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Xinjiang is China’s largest administrative region and has been an Autonomous Region since 1955. The largest ethnic group is the Muslim, Turkic-speaking Uighurs. There are about 12 million Uighurs, making up just under half of the 25-million population of Xinjiang.

The Uighurs speak their own language, similar to Turkish. There are smaller Uighur populations in Uzbekistan, Kazakhstan, and Kyrgyzstan, the latter two of which border Xinjiang (the region also has borders with Tajikistan, Mongolia, Pakistan, Afghanistan and India).

A number of NGOs and UN bodies have chronicled restrictive and oppressive measures employed by the Chinese authorities against ethnic minorities in Xinjiang province (MPs referred to such reports during a debate on human rights in Xinjiang in Westminster Hall January 2019 and on China’s policy on its Uighur population in March 2020).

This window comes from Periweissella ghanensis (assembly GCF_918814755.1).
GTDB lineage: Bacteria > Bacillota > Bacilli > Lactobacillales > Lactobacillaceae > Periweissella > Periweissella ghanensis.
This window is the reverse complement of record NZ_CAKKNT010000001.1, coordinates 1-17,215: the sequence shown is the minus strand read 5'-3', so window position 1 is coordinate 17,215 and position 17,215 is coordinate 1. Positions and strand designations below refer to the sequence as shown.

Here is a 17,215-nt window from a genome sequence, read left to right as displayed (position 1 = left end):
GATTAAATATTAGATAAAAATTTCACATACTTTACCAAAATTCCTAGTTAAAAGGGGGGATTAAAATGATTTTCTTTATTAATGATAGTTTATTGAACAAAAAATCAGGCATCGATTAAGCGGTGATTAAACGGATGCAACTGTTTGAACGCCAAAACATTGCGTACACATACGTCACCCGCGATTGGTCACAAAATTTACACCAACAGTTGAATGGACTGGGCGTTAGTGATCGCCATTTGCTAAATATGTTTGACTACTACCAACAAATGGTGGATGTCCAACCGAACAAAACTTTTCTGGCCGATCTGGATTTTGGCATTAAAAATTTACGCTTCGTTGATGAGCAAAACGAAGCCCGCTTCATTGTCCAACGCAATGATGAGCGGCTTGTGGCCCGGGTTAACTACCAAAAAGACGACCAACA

The Chinese state has repeatedly rejected such reports. The Chinese Ambassador to the UK, Liu Xiaoming, appeared on the Andrew Marr show in July 2020 to reject claims about detention camps, describing them as “fake”.

There are some separatist groups in Xinjiang that want to break away from Chinese rule and have on occasion used violent tactics. China has pointed to such incidents to justify its approach in the region saying it is tackling “terrorism”, and is trying to “de-radicalise” the population.


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